Ken Hudson

REVELO ISSUE 03 • Written by Michael C. Upton

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As an eight-year-old boy, Ken Hudson loved to see the fire trucks responding to calls in his Philadelphia neighborhood of Carroll Park—so much so, that he took it upon himself to bring the trucks to him.

“I lived at 57th and Thompson Street and on that corner there was a fire alarm box,” says Hudson, with both a smile on his face and in his voice. “They had it way up in the air. So, I went and got a milk crate, climbed up on it, and pulled the alarm. I’d take the milk crate and put it over by the side of the building and I’d sit and wait for the fire engines to come.” He’d do this once or twice a week.

“Finally, this lieutenant came up to me and said, ‘Little boy, did you see who pulled this alarm box?’” recalls Hudson, who has now had a distinguished career in firefighting and serves as Lancaster County Hazmat Assistant Chief. “I said, ‘Yeah, I did it. I want to see the fire engines.’ Now, he could have had me disciplined.” Instead, the firefighter recognized the interest and chose to nurture it.

“He told my mother, ‘If he wants to see the fire engines, bring him up to the station and he can see them anytime he wants,’” says Hudson. “That’s what she did. They were really nice to me. They let me clean floors, wash dishes, and wipe down the apparatus—all that fun stuff. I just thought that was the best thing.”

Every day during summer, Hudson made his way to the station. It turned out to be a calling fulfilled as the 68-year-old has spent his life in the field (after a brief stint as a news cinematographer and film editor postgraduating from Temple University). He joined the Philadelphia Fire Department in the 1960s. He’s been photographed saving children from burning buildings. He’s stepped over charred bodies in his efforts to fight a fire. He’s been burned and holds stories he can’t retell.

Now in Lancaster, retired from a private company he built providing hazmat training nationwide, Hudson has taken an administrative role as he is in charge of training with Lancaster County Hazmat. He’s accumulated more than 4,000 hours of training in his lifetime and is a certified instructor through the Pennsylvania State Fire Academy.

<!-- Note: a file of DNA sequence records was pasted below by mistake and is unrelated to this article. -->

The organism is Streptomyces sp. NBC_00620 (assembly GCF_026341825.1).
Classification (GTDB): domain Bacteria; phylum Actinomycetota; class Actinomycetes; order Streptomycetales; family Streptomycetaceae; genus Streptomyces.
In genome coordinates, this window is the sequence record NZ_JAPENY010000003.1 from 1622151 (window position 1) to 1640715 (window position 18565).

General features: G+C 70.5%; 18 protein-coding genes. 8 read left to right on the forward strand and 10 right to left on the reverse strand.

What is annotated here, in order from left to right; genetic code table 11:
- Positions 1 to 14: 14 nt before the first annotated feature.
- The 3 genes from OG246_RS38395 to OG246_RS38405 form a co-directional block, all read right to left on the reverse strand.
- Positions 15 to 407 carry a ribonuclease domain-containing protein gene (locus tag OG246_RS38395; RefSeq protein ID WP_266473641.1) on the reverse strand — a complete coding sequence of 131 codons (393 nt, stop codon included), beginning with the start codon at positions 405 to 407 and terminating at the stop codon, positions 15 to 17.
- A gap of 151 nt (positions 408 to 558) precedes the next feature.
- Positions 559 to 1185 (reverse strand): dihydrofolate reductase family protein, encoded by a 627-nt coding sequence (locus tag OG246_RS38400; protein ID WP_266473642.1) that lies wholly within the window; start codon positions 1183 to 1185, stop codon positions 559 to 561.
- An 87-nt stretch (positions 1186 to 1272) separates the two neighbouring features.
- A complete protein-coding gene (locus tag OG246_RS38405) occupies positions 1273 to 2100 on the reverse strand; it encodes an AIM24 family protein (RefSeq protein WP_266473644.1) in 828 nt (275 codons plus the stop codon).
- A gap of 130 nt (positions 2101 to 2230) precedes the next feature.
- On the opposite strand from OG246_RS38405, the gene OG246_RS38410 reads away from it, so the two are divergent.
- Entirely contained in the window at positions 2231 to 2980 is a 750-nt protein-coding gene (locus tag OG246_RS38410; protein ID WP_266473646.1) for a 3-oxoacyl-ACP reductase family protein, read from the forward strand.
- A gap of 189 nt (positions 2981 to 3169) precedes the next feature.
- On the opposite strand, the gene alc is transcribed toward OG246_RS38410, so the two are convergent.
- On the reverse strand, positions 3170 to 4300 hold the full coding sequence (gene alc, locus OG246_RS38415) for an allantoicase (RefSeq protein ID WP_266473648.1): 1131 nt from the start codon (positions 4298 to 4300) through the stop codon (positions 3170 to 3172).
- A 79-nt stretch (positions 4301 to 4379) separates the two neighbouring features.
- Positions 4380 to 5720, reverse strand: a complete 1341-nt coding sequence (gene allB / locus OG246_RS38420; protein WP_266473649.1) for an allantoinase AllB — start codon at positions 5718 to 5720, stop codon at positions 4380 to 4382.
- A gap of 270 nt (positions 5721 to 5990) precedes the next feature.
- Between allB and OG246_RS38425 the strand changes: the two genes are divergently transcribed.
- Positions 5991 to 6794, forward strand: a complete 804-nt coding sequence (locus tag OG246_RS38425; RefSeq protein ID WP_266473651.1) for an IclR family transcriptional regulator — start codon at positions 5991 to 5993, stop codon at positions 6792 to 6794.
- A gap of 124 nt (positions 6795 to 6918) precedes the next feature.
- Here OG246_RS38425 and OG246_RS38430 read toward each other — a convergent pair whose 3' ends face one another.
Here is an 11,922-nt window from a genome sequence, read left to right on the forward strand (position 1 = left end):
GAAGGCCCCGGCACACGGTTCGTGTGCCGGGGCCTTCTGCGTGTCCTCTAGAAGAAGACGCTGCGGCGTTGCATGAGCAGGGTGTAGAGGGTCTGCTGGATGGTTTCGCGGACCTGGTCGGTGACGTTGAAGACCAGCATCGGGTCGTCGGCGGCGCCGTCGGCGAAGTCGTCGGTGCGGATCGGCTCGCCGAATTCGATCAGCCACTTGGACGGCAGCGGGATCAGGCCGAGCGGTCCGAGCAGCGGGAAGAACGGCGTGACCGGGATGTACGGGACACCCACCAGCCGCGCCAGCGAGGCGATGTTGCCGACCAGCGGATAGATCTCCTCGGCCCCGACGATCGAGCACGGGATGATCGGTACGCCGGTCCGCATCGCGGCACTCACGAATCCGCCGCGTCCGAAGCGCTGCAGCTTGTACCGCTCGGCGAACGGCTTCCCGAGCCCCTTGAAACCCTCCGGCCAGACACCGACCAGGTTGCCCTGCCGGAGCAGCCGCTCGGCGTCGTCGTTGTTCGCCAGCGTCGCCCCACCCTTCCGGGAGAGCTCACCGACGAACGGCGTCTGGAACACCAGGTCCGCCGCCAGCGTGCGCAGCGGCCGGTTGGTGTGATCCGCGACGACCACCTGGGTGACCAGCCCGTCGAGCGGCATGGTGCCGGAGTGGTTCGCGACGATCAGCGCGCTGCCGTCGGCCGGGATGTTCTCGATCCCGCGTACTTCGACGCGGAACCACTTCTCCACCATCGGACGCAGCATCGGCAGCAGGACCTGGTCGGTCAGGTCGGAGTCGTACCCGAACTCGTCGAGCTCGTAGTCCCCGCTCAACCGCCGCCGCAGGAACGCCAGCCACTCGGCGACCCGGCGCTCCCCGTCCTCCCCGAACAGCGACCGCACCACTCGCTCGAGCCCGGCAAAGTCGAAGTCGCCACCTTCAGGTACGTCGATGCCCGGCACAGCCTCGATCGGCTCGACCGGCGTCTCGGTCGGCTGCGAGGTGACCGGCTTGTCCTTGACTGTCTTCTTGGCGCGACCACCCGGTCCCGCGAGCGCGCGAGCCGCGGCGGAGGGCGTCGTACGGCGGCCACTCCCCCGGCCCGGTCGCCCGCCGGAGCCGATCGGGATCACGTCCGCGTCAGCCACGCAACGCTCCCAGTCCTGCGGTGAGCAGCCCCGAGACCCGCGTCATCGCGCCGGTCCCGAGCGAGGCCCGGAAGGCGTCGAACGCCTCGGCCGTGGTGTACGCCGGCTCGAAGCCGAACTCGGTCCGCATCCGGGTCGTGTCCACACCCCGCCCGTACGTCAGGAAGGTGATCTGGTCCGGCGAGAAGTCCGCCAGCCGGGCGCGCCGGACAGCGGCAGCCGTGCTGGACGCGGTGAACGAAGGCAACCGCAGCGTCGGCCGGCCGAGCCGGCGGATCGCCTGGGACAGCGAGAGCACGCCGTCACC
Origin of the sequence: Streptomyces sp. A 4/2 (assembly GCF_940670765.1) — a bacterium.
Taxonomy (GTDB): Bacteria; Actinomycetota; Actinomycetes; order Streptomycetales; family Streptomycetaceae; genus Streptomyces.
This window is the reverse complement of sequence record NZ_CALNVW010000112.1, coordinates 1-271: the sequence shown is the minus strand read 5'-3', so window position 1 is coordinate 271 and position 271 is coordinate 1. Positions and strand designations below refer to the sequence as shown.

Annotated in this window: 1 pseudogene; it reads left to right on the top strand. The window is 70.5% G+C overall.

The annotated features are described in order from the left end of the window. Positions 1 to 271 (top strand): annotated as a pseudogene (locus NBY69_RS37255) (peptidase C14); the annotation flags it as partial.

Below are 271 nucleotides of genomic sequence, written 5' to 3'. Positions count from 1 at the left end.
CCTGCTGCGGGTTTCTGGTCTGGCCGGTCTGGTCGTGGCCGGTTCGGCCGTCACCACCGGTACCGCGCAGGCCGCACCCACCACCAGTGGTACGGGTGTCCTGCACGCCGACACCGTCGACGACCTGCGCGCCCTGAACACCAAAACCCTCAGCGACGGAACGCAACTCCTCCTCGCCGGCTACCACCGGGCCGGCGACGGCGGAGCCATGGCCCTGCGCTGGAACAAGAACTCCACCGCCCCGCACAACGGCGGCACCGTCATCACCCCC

“You are always learning,” says Hudson, who attends many national conferences and reports what he has learned back to Lancaster County fire departments.

“The changes in safety have been great,” he says, looking back at his career to a time when a firefighter was considered weak if he wore an air pack. “Nowadays it’s a requirement!”

Today, fire departments have meters to monitor air quality. Safety is a priority. When Hudson was a young firefighter, he and others would just sniff and determine if a situation smelled safe enough for him to enter. The danger of toxic fumes was real, but not something firefighters paid too much attention to. Even the use of seatbelts is something new. Gone are the days of hanging off the back of the truck.

“The line of duty deaths have been attributed to our practices in the past. There are less now because we don’t take as many risks. We fight these fires from the outside instead of rushing in there. We’ve learned building construction. We understand smoke. It can go on and on and on,” says Hudson. “At one time Pennsylvania was the number one state for line of duty deaths.” He credits organizations like the Occupational Safety and Health Administration, National Fire Academy, National Fire Protection Association, and others for advancing safety nationwide. “All those groups and organizations have worked together for the betterment of the safety of firefighters across the country,” says Hudson.

Fear comes from the unknown. That statement is probably Ken Hudson’s most sage opinion. He helps combat that fear with knowledge, training, and expertise, all of which he began learning when he pulled a milk crate up to a pole in Philly just to see the fire trucks.

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